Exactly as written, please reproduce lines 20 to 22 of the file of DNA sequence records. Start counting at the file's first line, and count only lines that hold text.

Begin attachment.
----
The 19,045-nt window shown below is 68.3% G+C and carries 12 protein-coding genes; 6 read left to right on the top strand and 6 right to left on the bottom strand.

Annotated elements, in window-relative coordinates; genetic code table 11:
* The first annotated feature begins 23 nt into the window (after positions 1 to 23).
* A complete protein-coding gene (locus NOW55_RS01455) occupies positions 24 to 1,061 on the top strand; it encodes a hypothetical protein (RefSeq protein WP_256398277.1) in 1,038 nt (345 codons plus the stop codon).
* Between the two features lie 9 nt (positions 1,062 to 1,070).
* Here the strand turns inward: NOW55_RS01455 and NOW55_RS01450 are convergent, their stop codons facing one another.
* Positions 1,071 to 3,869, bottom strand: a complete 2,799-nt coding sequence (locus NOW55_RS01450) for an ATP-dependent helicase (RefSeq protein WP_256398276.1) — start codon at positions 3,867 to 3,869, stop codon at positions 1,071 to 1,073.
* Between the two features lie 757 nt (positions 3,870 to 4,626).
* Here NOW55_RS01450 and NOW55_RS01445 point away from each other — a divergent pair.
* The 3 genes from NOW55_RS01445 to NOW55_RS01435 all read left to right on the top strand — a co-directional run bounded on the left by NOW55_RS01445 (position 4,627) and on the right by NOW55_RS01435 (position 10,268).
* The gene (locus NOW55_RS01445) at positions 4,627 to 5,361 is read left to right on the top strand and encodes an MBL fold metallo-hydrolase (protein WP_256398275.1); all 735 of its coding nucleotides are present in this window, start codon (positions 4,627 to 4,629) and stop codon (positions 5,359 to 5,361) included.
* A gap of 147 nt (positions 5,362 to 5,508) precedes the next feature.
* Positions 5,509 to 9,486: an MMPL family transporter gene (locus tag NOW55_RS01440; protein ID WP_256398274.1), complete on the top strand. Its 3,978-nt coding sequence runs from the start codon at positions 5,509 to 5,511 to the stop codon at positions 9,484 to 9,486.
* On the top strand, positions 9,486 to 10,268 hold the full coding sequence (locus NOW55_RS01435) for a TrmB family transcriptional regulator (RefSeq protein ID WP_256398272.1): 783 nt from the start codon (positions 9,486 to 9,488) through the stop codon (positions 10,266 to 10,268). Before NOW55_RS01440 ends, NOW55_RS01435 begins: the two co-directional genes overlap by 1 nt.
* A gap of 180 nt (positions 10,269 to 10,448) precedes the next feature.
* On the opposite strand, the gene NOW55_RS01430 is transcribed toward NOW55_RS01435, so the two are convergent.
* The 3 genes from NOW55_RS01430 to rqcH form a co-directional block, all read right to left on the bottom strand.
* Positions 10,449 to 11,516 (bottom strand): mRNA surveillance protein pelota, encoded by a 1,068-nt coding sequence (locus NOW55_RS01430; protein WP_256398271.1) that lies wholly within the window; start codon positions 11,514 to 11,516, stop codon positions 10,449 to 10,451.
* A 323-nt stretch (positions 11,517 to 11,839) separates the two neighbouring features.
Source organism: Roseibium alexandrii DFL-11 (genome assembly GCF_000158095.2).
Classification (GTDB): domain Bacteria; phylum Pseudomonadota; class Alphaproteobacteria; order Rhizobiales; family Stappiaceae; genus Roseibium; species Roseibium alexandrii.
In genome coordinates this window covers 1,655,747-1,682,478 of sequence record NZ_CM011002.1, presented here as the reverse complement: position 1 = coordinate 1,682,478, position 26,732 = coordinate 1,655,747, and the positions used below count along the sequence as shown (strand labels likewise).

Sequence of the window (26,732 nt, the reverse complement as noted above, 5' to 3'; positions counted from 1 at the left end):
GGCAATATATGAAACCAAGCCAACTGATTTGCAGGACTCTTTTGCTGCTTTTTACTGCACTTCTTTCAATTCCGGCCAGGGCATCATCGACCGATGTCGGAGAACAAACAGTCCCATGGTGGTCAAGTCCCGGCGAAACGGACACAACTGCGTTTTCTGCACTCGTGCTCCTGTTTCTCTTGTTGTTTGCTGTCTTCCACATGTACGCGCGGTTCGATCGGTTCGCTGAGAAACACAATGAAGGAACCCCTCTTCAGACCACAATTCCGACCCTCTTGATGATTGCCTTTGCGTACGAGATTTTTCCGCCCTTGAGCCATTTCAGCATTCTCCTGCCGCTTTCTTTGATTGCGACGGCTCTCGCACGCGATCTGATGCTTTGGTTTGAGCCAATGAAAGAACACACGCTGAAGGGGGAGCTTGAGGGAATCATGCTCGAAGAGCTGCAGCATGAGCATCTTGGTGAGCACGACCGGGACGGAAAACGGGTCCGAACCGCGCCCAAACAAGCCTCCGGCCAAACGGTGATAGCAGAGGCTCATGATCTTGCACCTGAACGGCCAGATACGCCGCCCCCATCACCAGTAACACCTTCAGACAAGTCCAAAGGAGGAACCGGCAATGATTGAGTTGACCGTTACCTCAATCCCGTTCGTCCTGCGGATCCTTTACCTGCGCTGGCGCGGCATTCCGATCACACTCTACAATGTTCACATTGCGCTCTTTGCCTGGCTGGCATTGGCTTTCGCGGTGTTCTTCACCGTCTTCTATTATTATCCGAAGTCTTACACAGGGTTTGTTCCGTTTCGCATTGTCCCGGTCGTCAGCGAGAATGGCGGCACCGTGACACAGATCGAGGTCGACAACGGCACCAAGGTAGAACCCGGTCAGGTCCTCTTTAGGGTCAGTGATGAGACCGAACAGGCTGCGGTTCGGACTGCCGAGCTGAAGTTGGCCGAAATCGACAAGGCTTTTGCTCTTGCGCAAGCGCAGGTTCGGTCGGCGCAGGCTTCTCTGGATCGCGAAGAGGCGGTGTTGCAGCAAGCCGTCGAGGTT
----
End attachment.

Source organism: Roseibium alexandrii DFL-11 (genome assembly GCF_000158095.2).
Classification (GTDB): domain Bacteria; phylum Pseudomonadota; class Alphaproteobacteria; order Rhizobiales; family Stappiaceae; genus Roseibium; species Roseibium alexandrii.
In genome coordinates this window covers 1,655,747-1,682,478 of sequence record NZ_CM011002.1, presented here as the reverse complement: position 1 = coordinate 1,682,478, position 26,732 = coordinate 1,655,747, and the positions used below count along the sequence as shown (strand labels likewise).